In a business-as-usual scenario, the ocean is expected to contain 1 ton of plastic for every 3 tons of fish by 2025, and by 2050, more plastics than fish (in terms of weight), according to a report by the World Economic Forum.
Nowadays, plastics are found in every aspect of our life, but unfortunately almost 1/3 of all plastic produced ends up into the environment – mainly the oceans -, according to the report of WEF titled 'The New Plastics Economy – Rethinking the future of plastics'. The report was made in cooperation with the Ellen MacArthur Foundation and McKinsey & Company.
Plastics in figures
Plastic production is constantly growing, and we are now producing 20 times more plastic than we did 50 years ago (mostly packaging). It is estimated that production will be doubled in the next 20 years and eventually, by 2050 we will be making more than 3 times as many plastic materials as we did in 2014.
Note: Production from virgin petroleum-based feedstock only (does not include bio-based, greenhouse gas-based or recycled feedstock)
Source: PlasticsEurope, Plastics – the Facts 2013 (2013); PlasticsEurope, Plastics – the Facts 2015 (2015).
Environmental consciousness aside, the numbers speak for themselves: 95% of plastic packaging is thrown after only one use, meaning that significant economic value ($80-120 billion) is lost in a blink! Although 14% of plastic is recycled, the rest ends up in landfills and in the environment (40% and 32% respectively), with a small percentage of 14% being processed through incineration. This amounts to 8 million tons of plastic (1 full truck per minute) ending up in our oceans each year. At this rate this will grow to 2 trucks per minute by 2030, and 4 trucks per minute by 2050!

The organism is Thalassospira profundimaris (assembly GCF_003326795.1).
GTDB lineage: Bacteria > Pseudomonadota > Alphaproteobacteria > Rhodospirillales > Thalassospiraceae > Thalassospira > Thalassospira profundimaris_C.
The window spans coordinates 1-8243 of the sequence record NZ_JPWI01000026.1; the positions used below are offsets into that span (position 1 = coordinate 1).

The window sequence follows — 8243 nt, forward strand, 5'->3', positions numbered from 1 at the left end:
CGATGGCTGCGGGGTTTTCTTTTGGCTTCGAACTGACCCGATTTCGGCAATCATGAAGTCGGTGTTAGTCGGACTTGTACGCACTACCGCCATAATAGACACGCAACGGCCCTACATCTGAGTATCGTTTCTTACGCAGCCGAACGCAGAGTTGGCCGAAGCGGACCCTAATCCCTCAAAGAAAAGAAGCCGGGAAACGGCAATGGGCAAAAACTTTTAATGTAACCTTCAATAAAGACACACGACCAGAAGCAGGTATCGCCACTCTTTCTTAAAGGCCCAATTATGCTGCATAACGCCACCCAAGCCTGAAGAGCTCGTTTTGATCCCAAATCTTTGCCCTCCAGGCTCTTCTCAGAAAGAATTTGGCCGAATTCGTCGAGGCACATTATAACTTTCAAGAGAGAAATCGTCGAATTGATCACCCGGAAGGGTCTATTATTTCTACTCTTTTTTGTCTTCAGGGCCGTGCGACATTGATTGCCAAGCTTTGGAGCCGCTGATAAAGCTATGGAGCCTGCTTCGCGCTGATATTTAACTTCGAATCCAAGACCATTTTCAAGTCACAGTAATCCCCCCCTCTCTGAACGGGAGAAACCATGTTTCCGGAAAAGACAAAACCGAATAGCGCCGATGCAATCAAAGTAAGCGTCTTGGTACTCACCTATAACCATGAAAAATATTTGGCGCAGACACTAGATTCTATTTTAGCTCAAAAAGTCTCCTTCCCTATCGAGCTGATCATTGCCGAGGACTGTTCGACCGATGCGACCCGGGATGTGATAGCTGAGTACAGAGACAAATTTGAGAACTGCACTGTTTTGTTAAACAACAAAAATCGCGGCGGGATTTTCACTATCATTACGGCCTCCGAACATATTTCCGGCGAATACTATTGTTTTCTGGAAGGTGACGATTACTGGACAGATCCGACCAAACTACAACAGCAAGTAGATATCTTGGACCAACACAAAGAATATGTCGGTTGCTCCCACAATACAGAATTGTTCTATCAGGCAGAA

The ratio of plastics to fish in 2014 was 1:5, but it is estimated to become 1:3 by 2025 and by 2050, there could be more plastic than fish.
In 2014, the plastic production accounts for 6% of global oil production and 1% of the global carbon budget, but it is estimated that it will account for 20% and 15% respectively by 2050.
Source: Plastics Europe; ICIS Supply and Demand; IEA World Energy Outlook (2015) global GDP projection 2013–2040, assumed to continue to 2050; Ocean Conservancy and McKinsey Center for Business and Environment, Stemming the Tide: Land-based strategies for a plastic-free ocean (2015); J. R. Jambeck et al., ‘Plastic waste inputs from land into the ocean’, Science (13 February 2015); IEA World Energy Outlook 2015 central ‘New Policies’ scenario oil demand projection 2014-2040, assumed to continue to 2050; J. Hopewell et al., ‘Plastics recycling: Challenges and opportunities’, Philosophical Transactions of the Royal Society B, 2009; IEA CO2 emissions from fuel combustion (2014); IEA World Energy Outlook Special Report: Energy and Climate Change (2015); Carbon Tracker Initiative, Unburnable Carbon (2013)
What is needed is that everyone starts acting in the direction of minimizing plastics use. Limit single-use packaging to a minimum, use reusable packaging, recycle more, drastically reduce leakage into natural systems, create an effective after-use plastics economy and decouple plastics from fossil feedstocks are some initiatives that public and private sector should take straight away.